I was looking for a way to easily translate selected text that works under GNOME with Wayland, and find out that Crow Translate provides just this, but with some tweaking.
Highlight some text on your Linux or Microsoft Windows desktop (web browser, text editor, etc.), press the assigned keyboard shortcut, and the text is instantly translated (using Google Translate, Yandex, Bing, LibreTranslate and Lingva) and shown in a new window that disappears when losing focus. It can also speak the selected text or the translation of the selected text. There are some browser extensions that can also do this, but Crow Translate can translate the text from any desktop application that lets you select text.
This feature works out of the box on any X11 desktop. Under GNOME with Wayland, the Crow Translate feature to translate selected text with a keyboard shortcut only works with XWayland applications by default, but manually setting up the keyboard shortcuts gets this to work with any application, including pure Wayland applications, so I thought I’d write about how to do this. This does not work on KDE Plasma with Wayland, and I’m not sure about other Wayland DEs, that’s why this article only covers GNOME.
Crow Translate isn’t just about using a keyboard shortcut to translate the selected text, but that’s what I was interested in, and thought I’d share this with you. Crow Translate also includes a regular window where you can enter the text to translate, etc., as well as a tray icon.
Using Crow Translate to translate selected text is pretty straightforward. Select some text and press the global shortcut key,
Ctrl + Alt + E by default (it can be changed from the application settings), and you’ll be presented with a window that shows the translation of the text you’ve selected:
There you’ll find options to change the source and destination languages (auto-detect by default), set the translation API (Google, LibreTranslate, Bing, etc.), as well as options to speak the original or translated text and copy either of them to the clipboard.
If you need it, you can also use a keyboard shortcut to get Crow Translate to speak the original selected text or the translation of the selected text.
The application also includes a very useful keyboard shortcut, which is not set by default (set in
Settings -> Shortcuts), that allows copying the translation of the selected text to the clipboard without showing any UI. There’s also support for translating text on screen that can’t be selected, via OCR (using Tesseract), though this feature doesn’t work on Wayland, at least on GNOME Wayland, which I’m using.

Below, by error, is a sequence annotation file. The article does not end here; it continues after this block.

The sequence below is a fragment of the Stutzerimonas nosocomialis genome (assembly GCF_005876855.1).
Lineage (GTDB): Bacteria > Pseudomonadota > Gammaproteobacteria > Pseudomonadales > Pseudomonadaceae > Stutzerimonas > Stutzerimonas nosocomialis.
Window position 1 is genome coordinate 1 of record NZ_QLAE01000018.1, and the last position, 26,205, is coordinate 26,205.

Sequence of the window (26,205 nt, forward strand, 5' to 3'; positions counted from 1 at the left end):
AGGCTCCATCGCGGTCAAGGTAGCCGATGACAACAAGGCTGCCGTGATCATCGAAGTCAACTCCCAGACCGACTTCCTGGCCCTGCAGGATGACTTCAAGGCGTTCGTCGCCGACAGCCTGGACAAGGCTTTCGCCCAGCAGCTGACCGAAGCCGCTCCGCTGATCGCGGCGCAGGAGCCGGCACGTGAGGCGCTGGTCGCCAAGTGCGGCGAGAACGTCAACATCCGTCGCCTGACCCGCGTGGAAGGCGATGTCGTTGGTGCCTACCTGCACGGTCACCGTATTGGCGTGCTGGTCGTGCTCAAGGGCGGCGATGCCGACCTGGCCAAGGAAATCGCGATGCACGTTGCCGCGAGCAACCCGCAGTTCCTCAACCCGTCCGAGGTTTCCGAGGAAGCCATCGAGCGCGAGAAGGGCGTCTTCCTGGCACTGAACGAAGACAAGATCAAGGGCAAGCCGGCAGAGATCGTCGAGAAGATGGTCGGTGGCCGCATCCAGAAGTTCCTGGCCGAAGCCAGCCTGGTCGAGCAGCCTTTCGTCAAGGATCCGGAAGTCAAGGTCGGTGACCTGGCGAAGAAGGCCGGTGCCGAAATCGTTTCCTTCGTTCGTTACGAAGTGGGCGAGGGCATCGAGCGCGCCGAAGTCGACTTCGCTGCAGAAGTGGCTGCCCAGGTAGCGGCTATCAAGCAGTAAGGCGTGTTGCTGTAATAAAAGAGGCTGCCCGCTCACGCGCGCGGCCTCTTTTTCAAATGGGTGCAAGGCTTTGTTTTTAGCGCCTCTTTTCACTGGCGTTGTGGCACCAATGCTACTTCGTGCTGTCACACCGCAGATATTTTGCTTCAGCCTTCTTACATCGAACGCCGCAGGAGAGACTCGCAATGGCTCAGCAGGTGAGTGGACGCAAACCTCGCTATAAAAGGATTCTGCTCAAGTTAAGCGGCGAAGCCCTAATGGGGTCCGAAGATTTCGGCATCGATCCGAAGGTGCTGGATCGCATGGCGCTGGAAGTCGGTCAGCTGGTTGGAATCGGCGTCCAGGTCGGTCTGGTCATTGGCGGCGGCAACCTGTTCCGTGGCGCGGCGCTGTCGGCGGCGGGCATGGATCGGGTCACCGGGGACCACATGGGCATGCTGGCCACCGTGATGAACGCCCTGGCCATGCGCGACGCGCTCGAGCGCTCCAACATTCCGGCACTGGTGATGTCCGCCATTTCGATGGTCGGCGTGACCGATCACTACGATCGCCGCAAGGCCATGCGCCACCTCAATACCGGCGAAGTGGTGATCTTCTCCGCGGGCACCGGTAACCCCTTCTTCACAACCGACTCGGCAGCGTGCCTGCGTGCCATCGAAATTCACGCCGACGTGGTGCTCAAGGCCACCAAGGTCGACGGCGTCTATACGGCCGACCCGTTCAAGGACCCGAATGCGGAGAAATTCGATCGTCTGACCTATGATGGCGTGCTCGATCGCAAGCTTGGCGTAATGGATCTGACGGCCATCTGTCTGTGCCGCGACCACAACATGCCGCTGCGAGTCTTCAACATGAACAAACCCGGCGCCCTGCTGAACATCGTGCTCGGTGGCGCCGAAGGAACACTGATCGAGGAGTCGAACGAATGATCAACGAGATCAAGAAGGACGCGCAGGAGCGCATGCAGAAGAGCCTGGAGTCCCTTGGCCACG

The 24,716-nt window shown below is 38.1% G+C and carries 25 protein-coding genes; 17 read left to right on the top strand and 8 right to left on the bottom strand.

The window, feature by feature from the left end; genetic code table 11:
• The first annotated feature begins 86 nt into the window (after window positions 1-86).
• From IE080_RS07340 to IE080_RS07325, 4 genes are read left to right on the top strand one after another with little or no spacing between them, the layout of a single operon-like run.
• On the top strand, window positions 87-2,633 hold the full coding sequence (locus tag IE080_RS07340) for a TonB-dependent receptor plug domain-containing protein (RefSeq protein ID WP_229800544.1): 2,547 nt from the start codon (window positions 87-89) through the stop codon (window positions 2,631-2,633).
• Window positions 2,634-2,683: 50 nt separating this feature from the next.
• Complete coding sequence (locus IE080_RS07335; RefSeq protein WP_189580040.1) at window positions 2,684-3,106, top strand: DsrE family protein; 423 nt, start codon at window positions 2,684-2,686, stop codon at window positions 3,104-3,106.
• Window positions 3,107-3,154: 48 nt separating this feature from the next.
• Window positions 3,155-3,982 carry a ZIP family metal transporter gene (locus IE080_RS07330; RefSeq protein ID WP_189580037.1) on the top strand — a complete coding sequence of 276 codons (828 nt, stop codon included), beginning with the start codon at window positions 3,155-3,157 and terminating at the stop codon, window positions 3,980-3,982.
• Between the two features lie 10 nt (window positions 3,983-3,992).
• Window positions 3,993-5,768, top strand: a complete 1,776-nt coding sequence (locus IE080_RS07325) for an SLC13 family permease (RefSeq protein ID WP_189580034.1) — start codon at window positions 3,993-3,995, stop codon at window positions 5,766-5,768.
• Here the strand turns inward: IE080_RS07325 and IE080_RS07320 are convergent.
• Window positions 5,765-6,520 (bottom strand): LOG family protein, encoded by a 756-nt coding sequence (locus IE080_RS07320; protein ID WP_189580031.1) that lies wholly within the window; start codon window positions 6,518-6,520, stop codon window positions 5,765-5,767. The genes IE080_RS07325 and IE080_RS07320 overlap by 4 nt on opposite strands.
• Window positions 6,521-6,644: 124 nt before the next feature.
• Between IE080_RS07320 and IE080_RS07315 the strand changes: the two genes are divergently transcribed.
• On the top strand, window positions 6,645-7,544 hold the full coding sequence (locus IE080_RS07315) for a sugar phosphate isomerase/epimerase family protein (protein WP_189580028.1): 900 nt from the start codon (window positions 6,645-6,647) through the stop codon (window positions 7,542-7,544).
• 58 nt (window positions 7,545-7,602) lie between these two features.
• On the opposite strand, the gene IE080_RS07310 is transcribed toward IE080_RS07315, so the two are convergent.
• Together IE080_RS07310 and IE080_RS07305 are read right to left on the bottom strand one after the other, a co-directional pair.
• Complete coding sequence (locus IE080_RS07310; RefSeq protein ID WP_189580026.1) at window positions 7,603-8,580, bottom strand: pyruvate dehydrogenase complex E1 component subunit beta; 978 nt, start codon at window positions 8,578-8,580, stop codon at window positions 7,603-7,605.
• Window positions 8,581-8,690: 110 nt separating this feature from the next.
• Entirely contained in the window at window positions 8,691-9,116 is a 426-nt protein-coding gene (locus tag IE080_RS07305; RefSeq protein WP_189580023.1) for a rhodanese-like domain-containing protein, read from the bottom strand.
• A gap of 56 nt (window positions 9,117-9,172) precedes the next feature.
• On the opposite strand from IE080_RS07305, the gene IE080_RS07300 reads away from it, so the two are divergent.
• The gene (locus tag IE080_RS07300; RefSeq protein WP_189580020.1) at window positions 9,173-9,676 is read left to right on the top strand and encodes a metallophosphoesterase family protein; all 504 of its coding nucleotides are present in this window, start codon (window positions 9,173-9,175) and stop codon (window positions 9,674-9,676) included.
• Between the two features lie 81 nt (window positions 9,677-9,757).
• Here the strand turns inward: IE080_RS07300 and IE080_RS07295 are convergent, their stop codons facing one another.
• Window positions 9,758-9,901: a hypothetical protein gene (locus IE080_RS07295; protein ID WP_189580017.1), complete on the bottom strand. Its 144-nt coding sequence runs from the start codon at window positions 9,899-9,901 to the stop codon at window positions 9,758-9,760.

Getting Crow Translate to translate selected text on GNOME Wayland (with Wayland apps)
It’s worth noting that for these keyboard shortcuts to work, Crow Translate needs to be running. Crow Translate uses a tray icon by default, but you can hide the tray icon from the application settings, and it will run in the background, allowing you to use the keyboard shortcuts for translating selected text. You may want to set it to start automatically at startup (
Settings -> General -> Launch at startup) though, to have the keyboard shortcuts work after a system restart.
To set custom global keyboard shortcuts for Crow Translate, start by disabling the built-in shortcuts, so they don’t interfere with our new custom shortcuts. This can be done from Crow Translate’s
Settings -> Shortcuts -> Enable global shortcuts (uncheck the box to disable it).
Now we’ll create our own custom keyboard shortcuts for Crow Translate, replacing its built-in global shortcuts. Open
GNOME Settings, click on
Keyboard in the left-hand sidebar, scroll to the bottom and click on
View and Customize Shortcuts. Here, scroll to the bottom again, and click on
Next, add some new shortcuts (only add those that you plan on using; you can set custom key binds instead of the ones below if you wish):
- Translate selected text (
Ctrl + Alt + E) command:
dbus-send --type=method_call --dest=io.crow_translate.CrowTranslate /io/crow_translate/CrowTranslate/MainWindow io.crow_translate.CrowTranslate.MainWindow.translateSelection
- Speak translation of selected text (
Ctrl + Alt + F) command:
dbus-send --type=method_call --dest=io.crow_translate.CrowTranslate /io/crow_translate/CrowTranslate/MainWindow io.crow_translate.CrowTranslate.MainWindow.speakTranslatedSelection
- Stop text speaking (
Ctrl + Alt + G) command:
dbus-send --type=method_call --dest=io.crow_translate.CrowTranslate /io/crow_translate/CrowTranslate/MainWindow io.crow_translate.CrowTranslate.MainWindow.stopSpeaking
- Translate selected text and copy translation to clipboard (no default keyboard shortcut, I’m using
Ctrl + Alt + O) command:
dbus-send --type=method_call --dest=io.crow_translate.CrowTranslate /io/crow_translate/CrowTranslate/MainWindow io.crow_translate.CrowTranslate.MainWindow.copyTranslatedSelection
More about the D-Bus API on the application GitHub page.
Download Crow Translate
Note for Ubuntu 22.10 Kinetic Kudu users: In case you download the DEB from GitHub (which is a newer version than the PPA), to install it you’ll need to have
libtesseract4 installed on your system. This package no longer exists in Ubuntu 22.10 (it now has libtesseract5), but you can download the version from Ubuntu 22.04 and install it on Ubuntu 22.10, then you’ll be able to install the Crow Translate DEB package downloaded from GitHub.